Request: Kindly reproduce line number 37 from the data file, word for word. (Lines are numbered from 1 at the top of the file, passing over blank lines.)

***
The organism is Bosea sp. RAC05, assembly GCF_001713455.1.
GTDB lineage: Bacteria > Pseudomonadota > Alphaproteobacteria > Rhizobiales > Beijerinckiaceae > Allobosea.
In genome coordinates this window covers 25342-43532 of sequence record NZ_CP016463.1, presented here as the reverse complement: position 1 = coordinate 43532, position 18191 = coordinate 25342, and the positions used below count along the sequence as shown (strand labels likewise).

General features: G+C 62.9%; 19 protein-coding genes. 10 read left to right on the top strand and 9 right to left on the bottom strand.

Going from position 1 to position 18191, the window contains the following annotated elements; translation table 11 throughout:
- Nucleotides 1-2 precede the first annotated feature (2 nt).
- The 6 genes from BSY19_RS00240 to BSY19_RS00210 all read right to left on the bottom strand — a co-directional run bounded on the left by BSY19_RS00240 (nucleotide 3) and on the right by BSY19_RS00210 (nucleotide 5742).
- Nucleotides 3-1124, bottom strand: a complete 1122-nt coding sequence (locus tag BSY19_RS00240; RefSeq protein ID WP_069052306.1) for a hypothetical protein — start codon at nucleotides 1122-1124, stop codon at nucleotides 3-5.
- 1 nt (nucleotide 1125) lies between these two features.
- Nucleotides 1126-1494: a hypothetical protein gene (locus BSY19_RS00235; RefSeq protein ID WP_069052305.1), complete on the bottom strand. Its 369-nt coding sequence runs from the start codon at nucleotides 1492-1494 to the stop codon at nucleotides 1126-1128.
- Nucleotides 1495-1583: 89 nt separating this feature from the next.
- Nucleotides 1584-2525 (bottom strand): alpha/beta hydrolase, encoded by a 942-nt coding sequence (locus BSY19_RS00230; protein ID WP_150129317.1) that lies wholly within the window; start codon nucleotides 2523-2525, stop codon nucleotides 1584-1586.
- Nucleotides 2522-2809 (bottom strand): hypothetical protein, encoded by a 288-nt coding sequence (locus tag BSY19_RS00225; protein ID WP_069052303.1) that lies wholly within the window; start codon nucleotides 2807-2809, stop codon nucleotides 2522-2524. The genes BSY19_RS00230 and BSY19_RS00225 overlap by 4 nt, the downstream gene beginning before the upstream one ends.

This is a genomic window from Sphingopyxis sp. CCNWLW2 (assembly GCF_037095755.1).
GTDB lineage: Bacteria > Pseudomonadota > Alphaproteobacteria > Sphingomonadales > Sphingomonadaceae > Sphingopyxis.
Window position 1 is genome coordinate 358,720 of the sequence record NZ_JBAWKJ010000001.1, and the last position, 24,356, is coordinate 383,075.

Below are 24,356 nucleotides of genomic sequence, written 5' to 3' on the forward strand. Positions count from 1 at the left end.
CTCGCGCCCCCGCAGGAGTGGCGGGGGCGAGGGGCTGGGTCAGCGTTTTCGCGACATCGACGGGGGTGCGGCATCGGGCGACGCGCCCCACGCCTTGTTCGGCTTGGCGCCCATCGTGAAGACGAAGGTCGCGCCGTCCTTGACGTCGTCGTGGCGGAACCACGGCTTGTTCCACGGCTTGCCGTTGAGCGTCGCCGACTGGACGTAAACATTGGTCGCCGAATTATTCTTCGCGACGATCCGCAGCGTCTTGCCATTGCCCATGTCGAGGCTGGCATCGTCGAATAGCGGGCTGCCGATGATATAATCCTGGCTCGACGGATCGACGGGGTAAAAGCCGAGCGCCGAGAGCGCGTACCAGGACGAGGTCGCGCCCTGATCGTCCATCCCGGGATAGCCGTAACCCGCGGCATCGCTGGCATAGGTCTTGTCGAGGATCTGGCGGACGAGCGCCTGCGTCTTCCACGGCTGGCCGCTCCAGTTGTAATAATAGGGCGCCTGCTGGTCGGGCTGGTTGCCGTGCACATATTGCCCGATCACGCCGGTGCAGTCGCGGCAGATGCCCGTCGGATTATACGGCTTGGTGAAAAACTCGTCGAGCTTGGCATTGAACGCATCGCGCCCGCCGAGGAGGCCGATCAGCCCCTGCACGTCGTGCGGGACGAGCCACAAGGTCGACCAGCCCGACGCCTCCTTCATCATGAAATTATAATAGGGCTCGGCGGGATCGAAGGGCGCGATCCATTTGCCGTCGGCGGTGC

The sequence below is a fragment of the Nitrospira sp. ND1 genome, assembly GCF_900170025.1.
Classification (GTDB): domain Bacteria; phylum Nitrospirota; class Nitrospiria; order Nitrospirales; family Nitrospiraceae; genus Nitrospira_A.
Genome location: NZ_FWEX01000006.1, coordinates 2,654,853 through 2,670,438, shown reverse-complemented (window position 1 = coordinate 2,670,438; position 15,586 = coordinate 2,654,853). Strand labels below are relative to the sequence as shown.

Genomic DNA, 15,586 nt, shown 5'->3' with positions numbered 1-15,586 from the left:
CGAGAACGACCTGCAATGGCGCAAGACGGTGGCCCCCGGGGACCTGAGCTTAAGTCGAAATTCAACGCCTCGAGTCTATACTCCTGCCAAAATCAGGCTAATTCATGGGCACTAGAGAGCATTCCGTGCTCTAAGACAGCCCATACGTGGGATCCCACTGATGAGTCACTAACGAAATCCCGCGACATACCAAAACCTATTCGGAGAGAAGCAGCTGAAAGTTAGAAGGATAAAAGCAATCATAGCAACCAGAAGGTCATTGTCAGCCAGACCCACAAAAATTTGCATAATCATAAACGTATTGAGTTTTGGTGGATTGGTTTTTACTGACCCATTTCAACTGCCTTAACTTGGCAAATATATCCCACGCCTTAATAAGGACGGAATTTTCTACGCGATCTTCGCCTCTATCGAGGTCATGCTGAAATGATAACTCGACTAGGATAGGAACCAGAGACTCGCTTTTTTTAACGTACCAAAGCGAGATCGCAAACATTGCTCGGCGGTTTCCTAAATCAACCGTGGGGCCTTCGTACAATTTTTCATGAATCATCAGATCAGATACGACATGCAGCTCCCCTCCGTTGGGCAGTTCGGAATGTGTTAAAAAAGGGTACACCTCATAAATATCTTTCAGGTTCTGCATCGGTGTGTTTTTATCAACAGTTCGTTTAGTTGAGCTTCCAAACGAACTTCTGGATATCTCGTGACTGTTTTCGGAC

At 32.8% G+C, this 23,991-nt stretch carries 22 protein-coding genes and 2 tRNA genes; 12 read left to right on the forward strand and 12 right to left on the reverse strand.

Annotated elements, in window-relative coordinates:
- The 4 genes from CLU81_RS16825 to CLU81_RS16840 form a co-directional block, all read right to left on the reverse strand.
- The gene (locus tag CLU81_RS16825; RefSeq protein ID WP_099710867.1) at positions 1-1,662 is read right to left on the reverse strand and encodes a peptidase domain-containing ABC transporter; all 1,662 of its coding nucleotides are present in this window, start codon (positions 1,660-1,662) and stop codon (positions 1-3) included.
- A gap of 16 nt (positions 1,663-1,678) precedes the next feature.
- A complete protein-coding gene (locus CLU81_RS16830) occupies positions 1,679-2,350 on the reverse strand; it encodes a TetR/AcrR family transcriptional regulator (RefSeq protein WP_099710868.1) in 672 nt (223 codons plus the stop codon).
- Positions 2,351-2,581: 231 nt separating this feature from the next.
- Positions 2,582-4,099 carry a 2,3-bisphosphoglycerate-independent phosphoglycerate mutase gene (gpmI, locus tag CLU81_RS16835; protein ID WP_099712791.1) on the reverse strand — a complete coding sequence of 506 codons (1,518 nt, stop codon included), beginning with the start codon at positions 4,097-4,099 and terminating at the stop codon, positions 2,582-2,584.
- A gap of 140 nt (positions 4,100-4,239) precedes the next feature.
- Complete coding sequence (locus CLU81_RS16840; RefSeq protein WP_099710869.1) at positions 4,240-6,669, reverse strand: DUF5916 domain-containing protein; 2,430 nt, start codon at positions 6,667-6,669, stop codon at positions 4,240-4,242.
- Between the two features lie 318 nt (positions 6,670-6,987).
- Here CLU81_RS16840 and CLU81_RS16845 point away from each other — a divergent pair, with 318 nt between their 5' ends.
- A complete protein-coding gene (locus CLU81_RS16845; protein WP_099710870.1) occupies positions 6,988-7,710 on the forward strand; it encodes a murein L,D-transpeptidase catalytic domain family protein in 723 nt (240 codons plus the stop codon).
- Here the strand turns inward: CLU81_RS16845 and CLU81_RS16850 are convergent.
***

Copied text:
- Here the strand turns inward: CLU81_RS16845 and CLU81_RS16850 are convergent.